Market report: Funding round sees Shaftesbury dive

Louis Ashworth
·2-min read
Shaftesbury Avenue
Shaftesbury Avenue

Shares in West End landlord Shaftesbury dived yesterday after it announced plans to raise £307m from shareholders to help it weather the pandemic.

The FTSE 250 group – which previously warned many of its tenants were struggling to meet obligations due to Covid-19 disruption – said it had launched the capital raising to ensure it “maintains a strong financial base”.

Shaftesbury’s board said it is “focused on eliminating short-term financing risk while Covid-19 disruption and uncertainty continues to materially affect the group’s operating performance”.

It will raise the money through a combination of a firm placing and an open offer, which will be at 400p per share. Its stock ended down 67.4p at 420p.

Fellow mid-cap Capital & Counties and lender Norges Bank, its two biggest shareholders, are backing the plan with £65m and £77m respectively. CapCo shares fell 10.7p to 103.2p.

Stifel’s John Cahill said Shaftesbury should have not problem raising the full amount targeted, but added “we think earnings downgrades are now likely for next year”.

The 14pc drop left Shaftesbury as the biggest FTSE 350 faller on yet another day of lukewarm trading that left the blue-chip almost totally flat.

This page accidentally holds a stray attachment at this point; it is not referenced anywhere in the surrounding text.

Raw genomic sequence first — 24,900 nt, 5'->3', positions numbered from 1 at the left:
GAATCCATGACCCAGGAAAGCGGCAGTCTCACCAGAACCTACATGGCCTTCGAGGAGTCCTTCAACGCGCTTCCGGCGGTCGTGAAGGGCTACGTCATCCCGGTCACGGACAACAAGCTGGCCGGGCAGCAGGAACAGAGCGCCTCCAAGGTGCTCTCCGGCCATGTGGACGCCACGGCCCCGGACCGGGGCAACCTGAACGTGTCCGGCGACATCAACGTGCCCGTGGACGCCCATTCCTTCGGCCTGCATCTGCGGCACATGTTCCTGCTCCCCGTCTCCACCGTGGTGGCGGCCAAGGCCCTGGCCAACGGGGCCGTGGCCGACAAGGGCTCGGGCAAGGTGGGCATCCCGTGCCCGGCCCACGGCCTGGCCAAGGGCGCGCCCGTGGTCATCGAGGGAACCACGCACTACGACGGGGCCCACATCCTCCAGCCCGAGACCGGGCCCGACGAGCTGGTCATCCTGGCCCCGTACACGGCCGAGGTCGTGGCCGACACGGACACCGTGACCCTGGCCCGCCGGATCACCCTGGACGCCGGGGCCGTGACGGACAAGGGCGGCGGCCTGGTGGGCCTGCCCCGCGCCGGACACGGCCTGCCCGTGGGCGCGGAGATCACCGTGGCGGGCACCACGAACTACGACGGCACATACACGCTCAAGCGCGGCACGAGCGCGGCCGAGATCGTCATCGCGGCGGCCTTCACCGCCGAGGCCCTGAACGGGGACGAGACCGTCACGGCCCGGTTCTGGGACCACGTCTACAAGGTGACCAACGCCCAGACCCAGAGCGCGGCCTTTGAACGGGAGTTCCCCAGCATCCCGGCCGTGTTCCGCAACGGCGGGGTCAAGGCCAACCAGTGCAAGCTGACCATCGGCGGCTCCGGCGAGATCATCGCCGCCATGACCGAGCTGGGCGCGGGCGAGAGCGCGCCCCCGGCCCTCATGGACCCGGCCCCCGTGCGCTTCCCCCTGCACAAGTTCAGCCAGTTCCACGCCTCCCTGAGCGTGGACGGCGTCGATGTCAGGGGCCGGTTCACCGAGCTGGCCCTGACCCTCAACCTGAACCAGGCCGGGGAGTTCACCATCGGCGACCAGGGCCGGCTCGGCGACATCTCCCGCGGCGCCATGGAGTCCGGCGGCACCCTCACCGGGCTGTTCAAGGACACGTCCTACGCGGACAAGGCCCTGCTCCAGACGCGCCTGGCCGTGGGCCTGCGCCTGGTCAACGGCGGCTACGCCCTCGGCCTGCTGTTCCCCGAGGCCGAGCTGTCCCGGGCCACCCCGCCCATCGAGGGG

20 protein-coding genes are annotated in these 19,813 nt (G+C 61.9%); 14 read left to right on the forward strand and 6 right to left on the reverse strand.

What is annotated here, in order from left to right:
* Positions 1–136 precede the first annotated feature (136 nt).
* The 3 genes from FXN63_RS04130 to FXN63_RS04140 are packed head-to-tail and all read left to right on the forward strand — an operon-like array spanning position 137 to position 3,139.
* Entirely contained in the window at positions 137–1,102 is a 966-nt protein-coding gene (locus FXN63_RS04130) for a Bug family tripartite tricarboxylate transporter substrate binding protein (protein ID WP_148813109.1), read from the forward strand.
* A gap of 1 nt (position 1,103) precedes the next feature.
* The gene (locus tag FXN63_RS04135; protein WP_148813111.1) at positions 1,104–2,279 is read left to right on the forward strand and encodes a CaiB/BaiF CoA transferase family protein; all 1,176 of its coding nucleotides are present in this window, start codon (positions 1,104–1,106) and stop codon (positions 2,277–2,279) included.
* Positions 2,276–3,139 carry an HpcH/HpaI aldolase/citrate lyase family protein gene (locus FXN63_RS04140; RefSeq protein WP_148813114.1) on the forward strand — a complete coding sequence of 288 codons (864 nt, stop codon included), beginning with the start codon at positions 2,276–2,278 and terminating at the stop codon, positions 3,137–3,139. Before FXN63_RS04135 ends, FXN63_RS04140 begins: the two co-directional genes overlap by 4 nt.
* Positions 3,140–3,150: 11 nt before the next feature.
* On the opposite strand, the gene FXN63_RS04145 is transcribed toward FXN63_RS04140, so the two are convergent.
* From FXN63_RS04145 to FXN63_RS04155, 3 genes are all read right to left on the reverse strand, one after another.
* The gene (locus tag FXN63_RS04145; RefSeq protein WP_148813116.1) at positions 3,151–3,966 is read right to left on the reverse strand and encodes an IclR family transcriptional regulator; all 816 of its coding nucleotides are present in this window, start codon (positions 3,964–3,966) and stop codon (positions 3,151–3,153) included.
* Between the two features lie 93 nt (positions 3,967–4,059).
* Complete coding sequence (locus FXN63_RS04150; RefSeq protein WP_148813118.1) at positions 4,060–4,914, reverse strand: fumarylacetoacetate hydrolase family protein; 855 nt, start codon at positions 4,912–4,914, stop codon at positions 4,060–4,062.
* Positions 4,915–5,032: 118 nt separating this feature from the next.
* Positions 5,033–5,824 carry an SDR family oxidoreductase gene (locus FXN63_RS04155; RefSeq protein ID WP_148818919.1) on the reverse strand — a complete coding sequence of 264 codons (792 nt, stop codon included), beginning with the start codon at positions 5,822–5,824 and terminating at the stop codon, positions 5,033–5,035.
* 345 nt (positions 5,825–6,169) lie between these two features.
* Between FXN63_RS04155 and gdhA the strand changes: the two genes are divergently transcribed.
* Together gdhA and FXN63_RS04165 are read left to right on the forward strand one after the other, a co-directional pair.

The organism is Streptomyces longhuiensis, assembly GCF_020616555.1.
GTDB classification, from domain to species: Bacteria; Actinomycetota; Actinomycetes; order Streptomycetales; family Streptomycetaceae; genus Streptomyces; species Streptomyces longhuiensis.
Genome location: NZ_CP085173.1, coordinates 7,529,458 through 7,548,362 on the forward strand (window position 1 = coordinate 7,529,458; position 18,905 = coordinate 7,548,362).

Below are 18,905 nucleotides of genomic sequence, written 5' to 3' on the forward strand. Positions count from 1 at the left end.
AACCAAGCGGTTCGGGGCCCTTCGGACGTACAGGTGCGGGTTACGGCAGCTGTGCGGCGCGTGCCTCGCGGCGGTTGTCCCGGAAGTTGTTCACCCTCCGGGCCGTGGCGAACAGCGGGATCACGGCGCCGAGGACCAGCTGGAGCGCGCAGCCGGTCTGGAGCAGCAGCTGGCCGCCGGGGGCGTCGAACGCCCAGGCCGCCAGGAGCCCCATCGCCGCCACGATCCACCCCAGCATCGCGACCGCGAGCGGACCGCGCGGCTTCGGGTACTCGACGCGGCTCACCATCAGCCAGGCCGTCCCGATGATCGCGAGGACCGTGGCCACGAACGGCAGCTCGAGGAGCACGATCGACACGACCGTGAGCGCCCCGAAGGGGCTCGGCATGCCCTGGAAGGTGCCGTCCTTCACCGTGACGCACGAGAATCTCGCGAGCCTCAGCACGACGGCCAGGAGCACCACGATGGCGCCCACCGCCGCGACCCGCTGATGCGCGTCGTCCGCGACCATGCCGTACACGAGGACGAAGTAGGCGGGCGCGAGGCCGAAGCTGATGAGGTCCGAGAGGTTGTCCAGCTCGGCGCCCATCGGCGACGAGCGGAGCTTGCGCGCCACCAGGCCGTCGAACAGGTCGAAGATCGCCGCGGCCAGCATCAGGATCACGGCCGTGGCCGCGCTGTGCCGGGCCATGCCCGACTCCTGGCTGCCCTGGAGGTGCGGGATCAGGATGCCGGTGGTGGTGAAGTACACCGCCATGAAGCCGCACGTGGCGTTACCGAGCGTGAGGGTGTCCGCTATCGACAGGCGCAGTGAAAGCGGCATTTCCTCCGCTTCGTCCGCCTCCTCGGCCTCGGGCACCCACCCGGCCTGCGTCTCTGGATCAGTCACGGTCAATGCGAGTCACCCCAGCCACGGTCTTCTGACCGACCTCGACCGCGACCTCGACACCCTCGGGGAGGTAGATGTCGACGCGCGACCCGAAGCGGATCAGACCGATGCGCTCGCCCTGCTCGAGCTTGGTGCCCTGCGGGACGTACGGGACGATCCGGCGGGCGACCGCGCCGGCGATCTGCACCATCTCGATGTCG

Hargreaves Lansdown led risers on the FTSE 100 after broker Peel Hunt said the investment platform’s shares look “oversold”. 

Analyst Stuart Duncan said “there is still potential upside to revenues, and therefore profits, if trading volumes remain elevated, with little sign so far of a sustained slowing”. He pointed to potentially favourable trends in HL’s user base, including a rise in younger customers – who often have smaller portfolio sizes but may offer “higher lifetime values” than older users.

On the FTSE 250, Moneysupermarket shares slid 26.4p to 240.6p after reporting weakness in its home, money and insurance segments amid falling search interest. The group’s revenue for the three month to the end of September was £85.1m, down 16pc on the same period last year.

Travis Perkins rose 11p to £12.31 after the builders’ merchant and retailer reported like-for-like  revenue growth of 3.9pc across the third quarter.  It said strong demand for domestic DIY supplies had continued, but warned trade activity from “larger housebuilding and construction projects” was lagging other areas of its operations.

Among small-caps, Daily Mail and i paper owner DMGT rose 41p to 717p after saying its full-year profit is likely to beat market estimates. The publisher said adjusted operating profit would be in the range of £85m –£90m, following “stronger than expected” performance from its consumer media and property information businesses.  DMGT’s board said it “remains cautious” about the period ahead, however.